• With Acme’s investment in the CMS for this new project, it helped them gain the ability to easily modify documentation and adopted a CMS program for other facilities within the organization with shorter ramp-up time and implementation cost.
  • Acme has fundamentally seen the following outcomes from the CMS program:
    • Safety of the workforce has increased and TRIR has started to drop.
    • Reporting shows less environmental incidents, which contributes to the communities where they operate.
    • The equipment is showing less downtime, greater mechanical integrity, and higher reliability of the equipment and systems.
    • Costs have been optimized while employee talent is being developed by focusing on defined skills gaps from assessments outcomes.
    • Acme now has the ability to replicate a proven model at any site with minimal resources and cost.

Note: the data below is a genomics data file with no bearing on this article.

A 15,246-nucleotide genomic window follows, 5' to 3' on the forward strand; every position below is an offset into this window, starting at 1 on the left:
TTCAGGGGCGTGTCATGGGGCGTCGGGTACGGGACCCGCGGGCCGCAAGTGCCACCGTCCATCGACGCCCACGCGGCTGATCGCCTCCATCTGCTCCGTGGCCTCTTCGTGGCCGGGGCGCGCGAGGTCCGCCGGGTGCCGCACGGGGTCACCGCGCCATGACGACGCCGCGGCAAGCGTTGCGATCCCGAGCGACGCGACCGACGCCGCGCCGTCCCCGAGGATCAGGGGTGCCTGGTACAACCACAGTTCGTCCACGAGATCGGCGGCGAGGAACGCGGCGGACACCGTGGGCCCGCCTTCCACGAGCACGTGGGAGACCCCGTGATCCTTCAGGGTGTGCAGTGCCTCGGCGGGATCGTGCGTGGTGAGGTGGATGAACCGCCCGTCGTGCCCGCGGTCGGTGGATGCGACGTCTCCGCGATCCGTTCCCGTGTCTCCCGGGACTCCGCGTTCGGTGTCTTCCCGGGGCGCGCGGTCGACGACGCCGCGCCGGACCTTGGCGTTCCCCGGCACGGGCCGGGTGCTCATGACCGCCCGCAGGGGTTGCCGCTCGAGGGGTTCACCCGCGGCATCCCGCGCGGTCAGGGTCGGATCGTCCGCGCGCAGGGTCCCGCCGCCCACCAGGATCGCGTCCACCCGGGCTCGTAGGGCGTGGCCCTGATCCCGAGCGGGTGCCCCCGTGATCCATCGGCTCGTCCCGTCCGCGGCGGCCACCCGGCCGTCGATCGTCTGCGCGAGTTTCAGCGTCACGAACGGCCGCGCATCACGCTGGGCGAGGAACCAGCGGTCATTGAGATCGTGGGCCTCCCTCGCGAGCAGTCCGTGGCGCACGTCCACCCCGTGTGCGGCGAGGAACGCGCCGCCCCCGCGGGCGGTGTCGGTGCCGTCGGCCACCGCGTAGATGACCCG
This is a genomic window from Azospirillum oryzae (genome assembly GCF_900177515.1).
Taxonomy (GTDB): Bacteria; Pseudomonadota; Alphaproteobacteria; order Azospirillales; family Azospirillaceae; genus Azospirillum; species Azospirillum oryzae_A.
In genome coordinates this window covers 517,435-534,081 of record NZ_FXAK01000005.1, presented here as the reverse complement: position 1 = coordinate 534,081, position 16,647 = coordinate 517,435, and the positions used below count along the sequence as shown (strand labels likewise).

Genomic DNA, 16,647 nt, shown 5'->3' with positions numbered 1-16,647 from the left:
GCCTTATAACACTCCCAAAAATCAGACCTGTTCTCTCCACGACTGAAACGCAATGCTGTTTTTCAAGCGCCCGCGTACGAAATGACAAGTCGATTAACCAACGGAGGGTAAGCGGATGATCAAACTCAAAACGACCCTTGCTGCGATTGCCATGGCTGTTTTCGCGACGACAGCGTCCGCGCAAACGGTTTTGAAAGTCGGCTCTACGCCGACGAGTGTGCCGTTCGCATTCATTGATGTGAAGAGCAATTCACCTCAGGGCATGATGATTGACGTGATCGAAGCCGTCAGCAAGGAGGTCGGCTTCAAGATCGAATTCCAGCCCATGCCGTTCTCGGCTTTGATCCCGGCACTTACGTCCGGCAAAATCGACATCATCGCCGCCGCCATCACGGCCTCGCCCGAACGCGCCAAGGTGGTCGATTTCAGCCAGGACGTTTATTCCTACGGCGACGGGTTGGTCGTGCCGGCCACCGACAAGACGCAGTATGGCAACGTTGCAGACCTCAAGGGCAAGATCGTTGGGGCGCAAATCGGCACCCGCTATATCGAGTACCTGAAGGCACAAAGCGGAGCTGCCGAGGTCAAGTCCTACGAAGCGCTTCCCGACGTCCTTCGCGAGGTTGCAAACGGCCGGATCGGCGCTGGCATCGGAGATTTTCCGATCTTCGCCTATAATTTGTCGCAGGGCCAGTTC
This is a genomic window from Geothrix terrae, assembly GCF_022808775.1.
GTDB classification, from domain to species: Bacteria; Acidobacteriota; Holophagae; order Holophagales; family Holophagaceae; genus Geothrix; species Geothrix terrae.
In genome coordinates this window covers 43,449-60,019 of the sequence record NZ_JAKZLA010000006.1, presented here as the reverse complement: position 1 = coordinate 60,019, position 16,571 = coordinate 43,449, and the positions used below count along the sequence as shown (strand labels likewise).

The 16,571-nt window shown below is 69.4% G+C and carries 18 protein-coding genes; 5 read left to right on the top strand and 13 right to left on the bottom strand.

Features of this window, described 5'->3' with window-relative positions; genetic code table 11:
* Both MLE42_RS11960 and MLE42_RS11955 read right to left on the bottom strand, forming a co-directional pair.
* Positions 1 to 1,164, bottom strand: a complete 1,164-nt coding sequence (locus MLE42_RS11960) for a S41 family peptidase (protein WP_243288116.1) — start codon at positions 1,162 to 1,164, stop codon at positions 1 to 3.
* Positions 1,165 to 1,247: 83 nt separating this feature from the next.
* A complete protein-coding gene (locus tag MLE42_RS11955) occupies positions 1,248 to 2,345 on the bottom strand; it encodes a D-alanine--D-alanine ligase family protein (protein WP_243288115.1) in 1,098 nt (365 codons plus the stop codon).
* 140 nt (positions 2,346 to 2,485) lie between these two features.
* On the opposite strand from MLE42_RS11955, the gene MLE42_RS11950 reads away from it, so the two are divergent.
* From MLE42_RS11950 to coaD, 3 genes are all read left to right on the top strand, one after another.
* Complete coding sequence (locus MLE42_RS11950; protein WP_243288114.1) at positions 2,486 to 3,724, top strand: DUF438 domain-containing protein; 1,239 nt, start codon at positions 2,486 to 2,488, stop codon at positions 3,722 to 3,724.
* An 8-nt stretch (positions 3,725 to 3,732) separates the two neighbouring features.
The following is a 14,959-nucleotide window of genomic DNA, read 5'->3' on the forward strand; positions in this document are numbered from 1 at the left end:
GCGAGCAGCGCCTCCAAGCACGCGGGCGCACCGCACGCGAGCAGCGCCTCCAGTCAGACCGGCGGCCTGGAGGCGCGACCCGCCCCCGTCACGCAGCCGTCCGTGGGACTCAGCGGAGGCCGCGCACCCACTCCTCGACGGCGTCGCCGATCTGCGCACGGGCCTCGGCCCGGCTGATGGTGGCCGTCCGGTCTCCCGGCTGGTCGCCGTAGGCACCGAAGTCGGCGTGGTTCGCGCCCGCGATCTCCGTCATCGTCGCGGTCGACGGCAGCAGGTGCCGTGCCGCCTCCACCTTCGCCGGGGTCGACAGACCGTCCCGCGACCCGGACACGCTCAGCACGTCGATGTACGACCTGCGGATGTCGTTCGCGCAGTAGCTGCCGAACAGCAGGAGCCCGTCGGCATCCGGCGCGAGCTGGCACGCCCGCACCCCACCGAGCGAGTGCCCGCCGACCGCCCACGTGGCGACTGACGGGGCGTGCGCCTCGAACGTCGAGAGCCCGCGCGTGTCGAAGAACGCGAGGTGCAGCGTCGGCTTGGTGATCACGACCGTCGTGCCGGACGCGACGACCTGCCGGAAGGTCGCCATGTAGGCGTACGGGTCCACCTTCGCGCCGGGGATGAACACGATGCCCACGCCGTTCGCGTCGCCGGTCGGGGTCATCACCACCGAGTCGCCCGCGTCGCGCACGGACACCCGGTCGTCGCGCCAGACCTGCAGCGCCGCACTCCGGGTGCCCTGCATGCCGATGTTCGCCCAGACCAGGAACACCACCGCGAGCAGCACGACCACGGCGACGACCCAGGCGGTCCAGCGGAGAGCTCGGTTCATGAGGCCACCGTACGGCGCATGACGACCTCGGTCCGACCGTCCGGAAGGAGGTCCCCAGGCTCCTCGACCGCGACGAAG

So out of the total assessments conducted on knowledge and performance, the data recorded showed a 10% skills gap across the 56 technicians.

Job position wise, skills gaps were broken down in the following percentage:

Mechanical Technicians = 10 NYCs or 10%

Electrical Technicians = 25 NYCs or 14%

Inst/Auto Technicians = 34 NYCs or 28%

Operation Technicians = 219 NYCs or 29%

Control Room Technicians = 46 NYCs or 8%

These were the base line assessments, completed over a six-month period for the new facility. As part of Acme’s ongoing operational CMS strategy, performance assessments will remain a part of the facility program, with reassessments every 3 and 5 years based on their safety critical equipment and competencies. The focus of these assessments will be on what has changed within operations since the individual’s last assessments.